10. Leonberger

Originating in Germany in the mid-1800s, the Leonberger was a favourite of European royals. Strong and imposing, this household guardian closely resembled a lion. Today, its affectionate manner makes him an excellent therapy dog, or children’s companion. But don’t be mislead by his cuddly disposition—prospective owners must train this pet properly. With many Leonbergers weighing over 120-lbs., they naturally believe that they’re the boss.

11. Icelandic Sheepdog

Iceland’s native dog is not only unique, but rare. Rescued from the brink of extinction in the 1950s, the Icelandic Sheepdog is slowly increasing in numbers. A natural herder, the breed is alert, intelligent, and enthusiastic. Friendly with other animals, and gentle with children, the Icelandic forms strong bonds with its master. Occasionally, this attachment can cause separation anxiety, and excess barking. With a gentle touch, a skilled owner can teach their Icelandic Sheepdog to be calm in their absence.

12. Australian Kelpie

When it comes to herding sheep, the Australian Kelpie is the blue-chip candidate for rounding up the herd, whether the herd consists of sheep, other dogs, or kids. For that reason, the Kelpie isn’t a breed for a first-time dog parent or a family with young children. If the Kelpie is right for you, however, it’s essential that you to provide your pup with plenty of stimulating mental and physical exercise daily, notes the American Kennel Club (AKC). That could even include surfing! A Kelpie named Abbie Girl won the World Dog Surfing Championship in Pacifica, California, two years in a row!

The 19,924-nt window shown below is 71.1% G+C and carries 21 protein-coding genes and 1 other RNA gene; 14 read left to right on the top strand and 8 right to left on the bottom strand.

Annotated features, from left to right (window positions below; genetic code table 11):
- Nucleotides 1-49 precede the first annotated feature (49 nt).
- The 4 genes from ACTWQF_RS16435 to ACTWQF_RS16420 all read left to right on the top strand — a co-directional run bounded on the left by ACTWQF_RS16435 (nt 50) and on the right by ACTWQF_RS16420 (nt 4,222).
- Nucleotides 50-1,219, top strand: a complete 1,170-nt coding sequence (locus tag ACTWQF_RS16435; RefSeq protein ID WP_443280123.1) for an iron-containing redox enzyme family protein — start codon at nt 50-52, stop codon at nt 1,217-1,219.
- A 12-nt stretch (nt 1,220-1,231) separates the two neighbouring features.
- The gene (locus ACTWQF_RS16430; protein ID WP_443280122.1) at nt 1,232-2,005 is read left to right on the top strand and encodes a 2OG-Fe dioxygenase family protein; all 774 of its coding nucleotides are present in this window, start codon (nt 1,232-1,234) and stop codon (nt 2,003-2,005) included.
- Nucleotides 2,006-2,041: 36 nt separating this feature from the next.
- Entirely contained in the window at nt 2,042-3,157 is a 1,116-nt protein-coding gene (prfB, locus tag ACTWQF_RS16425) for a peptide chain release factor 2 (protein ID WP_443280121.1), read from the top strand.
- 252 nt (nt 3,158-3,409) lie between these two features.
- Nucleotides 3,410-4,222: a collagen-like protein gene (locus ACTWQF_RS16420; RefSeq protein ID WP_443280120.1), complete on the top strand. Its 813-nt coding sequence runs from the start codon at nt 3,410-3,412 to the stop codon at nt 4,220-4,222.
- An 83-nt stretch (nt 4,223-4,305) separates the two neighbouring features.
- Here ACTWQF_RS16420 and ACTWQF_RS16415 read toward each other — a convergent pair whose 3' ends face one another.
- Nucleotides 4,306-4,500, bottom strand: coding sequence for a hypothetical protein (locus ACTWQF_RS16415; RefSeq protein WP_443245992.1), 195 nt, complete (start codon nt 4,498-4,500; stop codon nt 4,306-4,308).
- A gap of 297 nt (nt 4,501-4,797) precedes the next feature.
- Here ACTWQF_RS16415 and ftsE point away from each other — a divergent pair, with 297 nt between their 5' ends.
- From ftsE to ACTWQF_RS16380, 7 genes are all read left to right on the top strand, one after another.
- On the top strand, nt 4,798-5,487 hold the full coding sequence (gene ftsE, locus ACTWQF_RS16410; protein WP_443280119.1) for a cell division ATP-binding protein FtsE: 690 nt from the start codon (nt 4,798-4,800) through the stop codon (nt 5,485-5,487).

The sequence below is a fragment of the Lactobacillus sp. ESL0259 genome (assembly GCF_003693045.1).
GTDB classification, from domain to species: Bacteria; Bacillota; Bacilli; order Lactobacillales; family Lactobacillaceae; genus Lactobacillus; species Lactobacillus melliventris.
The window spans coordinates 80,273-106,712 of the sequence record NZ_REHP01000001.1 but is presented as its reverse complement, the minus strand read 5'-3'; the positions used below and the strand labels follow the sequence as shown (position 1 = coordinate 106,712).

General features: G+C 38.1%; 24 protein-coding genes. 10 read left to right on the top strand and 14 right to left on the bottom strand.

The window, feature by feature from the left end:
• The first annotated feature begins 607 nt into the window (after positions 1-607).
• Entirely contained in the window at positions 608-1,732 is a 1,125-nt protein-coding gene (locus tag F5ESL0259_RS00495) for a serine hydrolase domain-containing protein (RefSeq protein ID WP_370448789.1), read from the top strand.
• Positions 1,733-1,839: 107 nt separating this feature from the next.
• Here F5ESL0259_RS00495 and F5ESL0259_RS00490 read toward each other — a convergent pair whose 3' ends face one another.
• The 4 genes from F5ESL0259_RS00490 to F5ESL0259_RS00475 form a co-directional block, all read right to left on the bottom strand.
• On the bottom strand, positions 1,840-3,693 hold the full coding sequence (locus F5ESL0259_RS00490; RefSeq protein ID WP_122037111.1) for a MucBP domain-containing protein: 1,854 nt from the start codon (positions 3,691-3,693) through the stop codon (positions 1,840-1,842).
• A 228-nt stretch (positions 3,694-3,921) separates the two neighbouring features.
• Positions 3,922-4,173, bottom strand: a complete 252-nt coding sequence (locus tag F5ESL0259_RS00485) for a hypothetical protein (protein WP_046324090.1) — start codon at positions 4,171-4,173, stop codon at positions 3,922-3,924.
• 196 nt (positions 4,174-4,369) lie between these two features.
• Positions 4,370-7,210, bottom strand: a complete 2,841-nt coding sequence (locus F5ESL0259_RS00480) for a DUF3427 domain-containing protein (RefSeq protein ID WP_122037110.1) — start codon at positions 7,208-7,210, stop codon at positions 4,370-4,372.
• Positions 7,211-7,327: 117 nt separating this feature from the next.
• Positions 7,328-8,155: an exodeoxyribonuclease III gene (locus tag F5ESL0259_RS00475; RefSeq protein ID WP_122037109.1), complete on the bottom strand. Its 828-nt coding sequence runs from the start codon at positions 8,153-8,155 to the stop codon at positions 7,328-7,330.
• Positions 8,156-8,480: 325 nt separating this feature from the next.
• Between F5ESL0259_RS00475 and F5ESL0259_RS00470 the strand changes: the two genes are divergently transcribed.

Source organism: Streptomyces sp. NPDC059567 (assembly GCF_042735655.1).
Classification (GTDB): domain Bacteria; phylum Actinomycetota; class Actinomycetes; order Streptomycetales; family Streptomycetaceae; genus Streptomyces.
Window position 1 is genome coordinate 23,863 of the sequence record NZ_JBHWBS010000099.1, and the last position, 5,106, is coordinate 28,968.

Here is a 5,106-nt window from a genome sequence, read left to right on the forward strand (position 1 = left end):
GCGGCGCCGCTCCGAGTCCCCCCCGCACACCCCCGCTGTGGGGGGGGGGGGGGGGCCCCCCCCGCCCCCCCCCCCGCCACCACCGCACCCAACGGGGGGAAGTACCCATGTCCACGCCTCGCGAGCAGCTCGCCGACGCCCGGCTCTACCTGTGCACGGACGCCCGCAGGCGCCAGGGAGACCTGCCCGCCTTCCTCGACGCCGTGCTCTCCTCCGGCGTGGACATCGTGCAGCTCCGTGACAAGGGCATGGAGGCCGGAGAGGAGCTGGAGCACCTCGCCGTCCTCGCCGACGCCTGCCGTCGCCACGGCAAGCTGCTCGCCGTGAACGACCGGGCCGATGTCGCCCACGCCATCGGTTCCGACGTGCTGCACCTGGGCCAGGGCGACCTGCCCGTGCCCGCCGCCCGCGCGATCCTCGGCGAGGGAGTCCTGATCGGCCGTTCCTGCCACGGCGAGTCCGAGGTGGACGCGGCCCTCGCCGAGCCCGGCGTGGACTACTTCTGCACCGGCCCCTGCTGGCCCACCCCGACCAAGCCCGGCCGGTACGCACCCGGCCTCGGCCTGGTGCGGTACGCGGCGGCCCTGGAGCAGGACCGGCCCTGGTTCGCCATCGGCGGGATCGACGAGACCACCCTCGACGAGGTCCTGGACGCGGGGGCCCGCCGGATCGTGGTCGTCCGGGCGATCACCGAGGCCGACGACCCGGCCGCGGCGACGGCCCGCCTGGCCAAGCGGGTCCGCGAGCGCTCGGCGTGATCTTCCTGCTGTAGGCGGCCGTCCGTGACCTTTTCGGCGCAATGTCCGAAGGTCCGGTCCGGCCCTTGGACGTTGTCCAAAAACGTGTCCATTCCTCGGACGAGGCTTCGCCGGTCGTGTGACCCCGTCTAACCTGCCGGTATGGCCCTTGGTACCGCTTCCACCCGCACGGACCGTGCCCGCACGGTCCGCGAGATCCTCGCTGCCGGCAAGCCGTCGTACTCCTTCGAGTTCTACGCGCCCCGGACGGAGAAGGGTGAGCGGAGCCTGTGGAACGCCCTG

13. Bavarian Mountain Scent Hound

The Bavarian Mountain Scent Hound, which is originally from Germany, has a superior tracking ability and can differentiate between a wounded animal it is hunting and other animals of the same species. You’re not likely to see a BMSH hailing a cab—unless it’s to get out of the city. The BMSH needs lots of space to roam and is not a fan of kennels. “This energetic breed is courageous and determined when hunting,” says Mary Burch, PhD, an animal behaviourist with the AKC Family Dog Program. “They are calm and devoted to their families, but they need an experienced owner.”